Deepening the rift between Rep. Ami Bera and organized labor groups that helped Bera to narrow election victories, the AFL-CIO has funded an advertisement slamming Bera’s support of a controversial trade pact.
The Trans-Pacific Partnership has fractured Democrats. Bera, D-Elk Grove, is among the few members of the party supporting President Barack Obama’s request for so-called “fast-track” powers to negotiate the TPP, which organized labor has denounced.
Now the AFL-CIO has escalated its criticism of Bera’s position, spending what an official characterized as “six figures” on a television advertisement that will run for at least a week and says Bera “will do anything to keep his job. Including shipping your job overseas.” The spot claims that the deal could mean “millions of lost jobs.” You can watch below:
A spokesman for the California Labor Federation, the state branch of the national organization, said the spot is intended to put pressure on Bera ahead of an expected vote next week on the fast-track authority.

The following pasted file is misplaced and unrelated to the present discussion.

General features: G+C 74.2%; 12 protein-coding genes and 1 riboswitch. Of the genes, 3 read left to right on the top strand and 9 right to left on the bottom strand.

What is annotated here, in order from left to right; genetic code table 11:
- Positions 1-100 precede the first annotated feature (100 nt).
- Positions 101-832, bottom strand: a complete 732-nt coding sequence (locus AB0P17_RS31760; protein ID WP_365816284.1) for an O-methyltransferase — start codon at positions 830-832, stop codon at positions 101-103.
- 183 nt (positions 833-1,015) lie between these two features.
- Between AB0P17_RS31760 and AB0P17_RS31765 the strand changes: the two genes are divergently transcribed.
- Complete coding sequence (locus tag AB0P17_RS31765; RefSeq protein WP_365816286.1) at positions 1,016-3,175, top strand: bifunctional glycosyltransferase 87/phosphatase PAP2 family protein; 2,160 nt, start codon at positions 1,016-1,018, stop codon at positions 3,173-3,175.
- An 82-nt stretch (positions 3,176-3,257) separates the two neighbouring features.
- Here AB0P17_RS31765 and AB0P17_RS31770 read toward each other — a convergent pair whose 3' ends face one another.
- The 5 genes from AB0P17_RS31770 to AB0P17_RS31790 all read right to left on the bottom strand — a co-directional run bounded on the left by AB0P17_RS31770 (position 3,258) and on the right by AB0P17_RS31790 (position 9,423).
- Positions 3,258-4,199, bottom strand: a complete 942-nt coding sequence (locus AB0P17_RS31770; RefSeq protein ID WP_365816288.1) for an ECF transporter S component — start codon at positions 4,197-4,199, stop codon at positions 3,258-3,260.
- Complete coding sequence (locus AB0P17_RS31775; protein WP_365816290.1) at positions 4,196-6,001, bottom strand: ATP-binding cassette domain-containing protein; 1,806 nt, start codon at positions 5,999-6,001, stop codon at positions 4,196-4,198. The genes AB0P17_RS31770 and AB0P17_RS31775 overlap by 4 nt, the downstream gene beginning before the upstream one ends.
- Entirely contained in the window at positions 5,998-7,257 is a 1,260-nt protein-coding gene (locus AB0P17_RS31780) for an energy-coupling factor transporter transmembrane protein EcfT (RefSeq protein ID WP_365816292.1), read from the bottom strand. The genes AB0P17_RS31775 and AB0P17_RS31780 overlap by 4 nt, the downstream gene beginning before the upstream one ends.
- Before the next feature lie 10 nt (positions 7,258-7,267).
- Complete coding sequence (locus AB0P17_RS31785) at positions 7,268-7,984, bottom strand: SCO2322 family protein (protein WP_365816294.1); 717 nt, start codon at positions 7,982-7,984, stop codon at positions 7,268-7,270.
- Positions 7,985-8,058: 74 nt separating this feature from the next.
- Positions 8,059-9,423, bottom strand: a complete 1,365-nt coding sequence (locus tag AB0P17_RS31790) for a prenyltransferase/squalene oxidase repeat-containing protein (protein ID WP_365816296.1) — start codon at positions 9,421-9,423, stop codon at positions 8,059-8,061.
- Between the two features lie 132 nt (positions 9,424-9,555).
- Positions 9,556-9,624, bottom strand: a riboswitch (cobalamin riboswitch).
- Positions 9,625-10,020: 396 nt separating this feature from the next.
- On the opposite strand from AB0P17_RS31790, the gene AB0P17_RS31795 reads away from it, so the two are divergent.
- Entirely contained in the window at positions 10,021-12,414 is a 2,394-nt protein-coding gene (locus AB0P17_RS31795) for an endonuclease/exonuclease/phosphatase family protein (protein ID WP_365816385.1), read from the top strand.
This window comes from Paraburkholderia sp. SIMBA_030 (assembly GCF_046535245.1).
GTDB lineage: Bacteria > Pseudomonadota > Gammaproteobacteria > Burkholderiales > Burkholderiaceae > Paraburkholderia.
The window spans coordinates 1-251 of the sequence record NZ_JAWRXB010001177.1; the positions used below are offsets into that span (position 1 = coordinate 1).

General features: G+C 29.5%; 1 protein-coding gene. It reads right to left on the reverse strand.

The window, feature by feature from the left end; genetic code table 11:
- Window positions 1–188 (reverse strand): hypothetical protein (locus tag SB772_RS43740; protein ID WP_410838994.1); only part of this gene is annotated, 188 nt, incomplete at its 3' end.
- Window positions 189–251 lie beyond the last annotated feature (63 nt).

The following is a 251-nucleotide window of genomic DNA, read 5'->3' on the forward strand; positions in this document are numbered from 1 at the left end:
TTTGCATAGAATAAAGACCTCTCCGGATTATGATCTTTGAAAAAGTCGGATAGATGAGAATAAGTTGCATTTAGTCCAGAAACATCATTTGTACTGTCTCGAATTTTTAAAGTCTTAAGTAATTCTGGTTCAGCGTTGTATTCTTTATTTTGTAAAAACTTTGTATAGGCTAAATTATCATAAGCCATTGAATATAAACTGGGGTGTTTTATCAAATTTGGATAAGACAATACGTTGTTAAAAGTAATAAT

“For the many folks who supported him based on his promise and pledge to protect middle-class jobs, I think this is an important way to let folks know that Ami Bera has turned his back on them,” said spokesman Steve Smith.
In an emailed statement, Bera defended his support of a trade deal that he said improves noticeably upon past proposals.
“The new TPA demands enforceable labor standards, increased transparency, and environmental protections not seen in previous trade authority bills,” Bera said, using an acronym for the fast-track authority. “I’m supporting this TPA because I believe allowing the President to negotiate an agreement could lead to a good deal for America that would create good-paying jobs in Sacramento County and grow our economy.”
Both of Bera’s campaigns have been nail-biters, with his swing seat the target of an expensive national campaign. He won re-election this year after an initial count showed his Republican opponent, Doug Ose, with the lead.
He has been helped in those efforts by abundant spending from independent groups, some of which draw funding from organized labor. Smith suggested that a Bera vote in favor of the trade deal would undercut union support.
“For those workers who walked door to door or talked to voters about Ami Bera’s support of the middle class,” Smith said, “if he votes for fast-track and against good jobs, I don’t see how we could ever ask any of those folks to canvass neighborhoods and talk about Ami Bera’s support of jobs again.”